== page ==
Saturday, 8 July 2017

A Thousand Days in Venice - Marlena de Blasi

 















This is not a guidebook to Venice.  It is a memoir of a woman who fell in love with the city whilst falling in love with a Venetian who spotted her one day in a coffee shop and left her messages to "meet me tomorrow" etc.  The difference here is that she (a non-Italian speaker) was already middle-aged, with a golden career in America, two grown children and a nice home - and he? a non-English speaking bank manager of a small branch, same job for 30 years, no excitement, no family, an apartment he bathed and slept in and no chance of change.

Suddenly, for both of them, there was a chance of a new life, a total change in everything, and for her a change of country too.  He seemed a rather morose man, and certainly full of the Italian trait of knowing that things cannot be changed; if it takes three months to arrange to pay a bill, then it takes three months.  And into his life comes this woman who is desperate to understand this, desperate to make him (and herself) happy, and in reading it, your hope that they will succeed.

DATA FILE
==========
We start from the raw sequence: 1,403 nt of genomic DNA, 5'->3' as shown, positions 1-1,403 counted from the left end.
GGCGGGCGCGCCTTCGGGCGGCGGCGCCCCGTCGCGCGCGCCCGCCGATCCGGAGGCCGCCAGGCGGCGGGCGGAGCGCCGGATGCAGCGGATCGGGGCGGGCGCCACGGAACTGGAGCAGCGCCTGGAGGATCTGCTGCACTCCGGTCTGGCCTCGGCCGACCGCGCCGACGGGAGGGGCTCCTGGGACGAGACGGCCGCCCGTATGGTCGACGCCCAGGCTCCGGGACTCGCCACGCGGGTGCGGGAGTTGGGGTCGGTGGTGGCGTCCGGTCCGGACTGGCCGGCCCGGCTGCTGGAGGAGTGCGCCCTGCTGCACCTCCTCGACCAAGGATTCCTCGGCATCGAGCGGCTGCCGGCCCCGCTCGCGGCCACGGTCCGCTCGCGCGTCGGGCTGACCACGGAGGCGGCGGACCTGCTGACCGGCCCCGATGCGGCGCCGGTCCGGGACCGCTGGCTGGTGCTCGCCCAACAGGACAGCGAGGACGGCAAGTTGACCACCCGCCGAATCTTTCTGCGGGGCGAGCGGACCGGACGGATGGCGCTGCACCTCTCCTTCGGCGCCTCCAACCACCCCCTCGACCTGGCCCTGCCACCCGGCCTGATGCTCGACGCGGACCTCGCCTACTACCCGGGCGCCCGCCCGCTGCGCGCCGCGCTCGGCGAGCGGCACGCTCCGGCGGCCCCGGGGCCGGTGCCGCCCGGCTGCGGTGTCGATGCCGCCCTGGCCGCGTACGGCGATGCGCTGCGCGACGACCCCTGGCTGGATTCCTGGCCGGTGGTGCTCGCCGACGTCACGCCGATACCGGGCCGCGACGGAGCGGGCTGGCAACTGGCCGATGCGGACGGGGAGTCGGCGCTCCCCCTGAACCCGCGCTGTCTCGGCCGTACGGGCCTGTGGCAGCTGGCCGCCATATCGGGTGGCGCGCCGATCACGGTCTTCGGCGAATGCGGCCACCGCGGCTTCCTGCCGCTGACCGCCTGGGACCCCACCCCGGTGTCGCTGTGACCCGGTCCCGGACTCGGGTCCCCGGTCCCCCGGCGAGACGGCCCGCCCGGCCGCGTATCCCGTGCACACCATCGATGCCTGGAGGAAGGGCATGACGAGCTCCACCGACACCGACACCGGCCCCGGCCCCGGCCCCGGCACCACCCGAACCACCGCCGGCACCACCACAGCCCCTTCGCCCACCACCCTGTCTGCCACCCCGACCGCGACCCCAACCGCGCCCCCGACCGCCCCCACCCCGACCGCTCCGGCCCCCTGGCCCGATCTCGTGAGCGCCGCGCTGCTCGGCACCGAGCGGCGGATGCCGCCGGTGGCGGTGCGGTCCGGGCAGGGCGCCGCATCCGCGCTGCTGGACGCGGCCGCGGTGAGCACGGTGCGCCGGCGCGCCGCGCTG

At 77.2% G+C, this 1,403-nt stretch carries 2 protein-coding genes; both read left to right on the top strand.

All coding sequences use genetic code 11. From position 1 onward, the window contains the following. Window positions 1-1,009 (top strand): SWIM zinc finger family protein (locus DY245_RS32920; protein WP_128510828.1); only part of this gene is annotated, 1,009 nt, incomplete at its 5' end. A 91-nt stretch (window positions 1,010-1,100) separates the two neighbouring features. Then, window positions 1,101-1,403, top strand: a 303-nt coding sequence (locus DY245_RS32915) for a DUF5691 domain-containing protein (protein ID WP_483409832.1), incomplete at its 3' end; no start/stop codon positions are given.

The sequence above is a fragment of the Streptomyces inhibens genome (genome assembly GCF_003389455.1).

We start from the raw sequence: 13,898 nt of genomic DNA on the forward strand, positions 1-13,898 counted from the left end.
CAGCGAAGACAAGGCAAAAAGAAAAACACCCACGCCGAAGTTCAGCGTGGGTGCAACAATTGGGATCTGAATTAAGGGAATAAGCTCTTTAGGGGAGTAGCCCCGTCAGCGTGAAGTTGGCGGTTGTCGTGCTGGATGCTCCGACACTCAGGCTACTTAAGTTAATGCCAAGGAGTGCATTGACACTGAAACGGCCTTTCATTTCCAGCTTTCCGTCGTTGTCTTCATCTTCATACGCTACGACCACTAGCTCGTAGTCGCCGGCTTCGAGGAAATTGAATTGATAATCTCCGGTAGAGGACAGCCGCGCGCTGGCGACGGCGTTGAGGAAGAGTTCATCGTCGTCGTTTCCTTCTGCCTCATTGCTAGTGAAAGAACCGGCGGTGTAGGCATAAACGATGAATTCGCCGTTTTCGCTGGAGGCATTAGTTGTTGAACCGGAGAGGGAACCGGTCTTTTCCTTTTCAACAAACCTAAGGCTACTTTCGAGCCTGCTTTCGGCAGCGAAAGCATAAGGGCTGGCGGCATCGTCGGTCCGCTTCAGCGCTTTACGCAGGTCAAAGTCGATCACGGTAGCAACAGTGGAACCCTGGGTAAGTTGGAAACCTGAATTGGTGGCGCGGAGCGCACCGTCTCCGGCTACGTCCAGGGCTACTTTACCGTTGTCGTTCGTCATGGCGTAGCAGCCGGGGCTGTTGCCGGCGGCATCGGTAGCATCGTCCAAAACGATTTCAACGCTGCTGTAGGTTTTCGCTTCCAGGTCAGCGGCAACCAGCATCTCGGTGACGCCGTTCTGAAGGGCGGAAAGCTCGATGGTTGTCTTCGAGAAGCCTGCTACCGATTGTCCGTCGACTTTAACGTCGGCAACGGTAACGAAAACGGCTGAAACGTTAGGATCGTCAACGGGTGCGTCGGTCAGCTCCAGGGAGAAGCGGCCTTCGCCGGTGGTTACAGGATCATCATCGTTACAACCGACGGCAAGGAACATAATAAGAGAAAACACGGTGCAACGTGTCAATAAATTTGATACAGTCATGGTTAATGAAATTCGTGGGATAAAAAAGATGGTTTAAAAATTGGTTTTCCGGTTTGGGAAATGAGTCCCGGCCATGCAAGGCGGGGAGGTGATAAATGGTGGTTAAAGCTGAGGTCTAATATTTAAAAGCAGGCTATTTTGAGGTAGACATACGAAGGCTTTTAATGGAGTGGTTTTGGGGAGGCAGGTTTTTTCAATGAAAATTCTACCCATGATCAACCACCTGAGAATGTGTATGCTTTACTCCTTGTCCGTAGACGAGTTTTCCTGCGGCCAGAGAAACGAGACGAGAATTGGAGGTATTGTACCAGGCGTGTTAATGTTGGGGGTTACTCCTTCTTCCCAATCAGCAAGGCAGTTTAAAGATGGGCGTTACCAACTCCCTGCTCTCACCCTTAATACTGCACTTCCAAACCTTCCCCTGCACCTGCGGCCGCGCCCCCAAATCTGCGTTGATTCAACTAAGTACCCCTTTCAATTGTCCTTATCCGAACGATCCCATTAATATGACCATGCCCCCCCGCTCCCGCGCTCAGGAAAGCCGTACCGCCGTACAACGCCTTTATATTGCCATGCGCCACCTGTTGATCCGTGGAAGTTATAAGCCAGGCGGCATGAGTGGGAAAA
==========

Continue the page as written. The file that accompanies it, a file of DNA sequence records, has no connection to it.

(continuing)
The descriptions of places and people made me smile and laugh, and read bits out to the hubs so that I could enjoy them all over again.  The way the smoking civil servant inhaled smoke into her nose as well as her mouth and exhaled just a tiny puff at the end;  the old fruit seller who, in the winter, set a fire in a coal scuttle to keep herself warm, and roasted apples in the embers of that fire, and so many more things.  A delight to read even though I wanted to shake the Italian, who was not only morose but dictatorial.... until I realised that he didn't know what joy was, really, until he met her.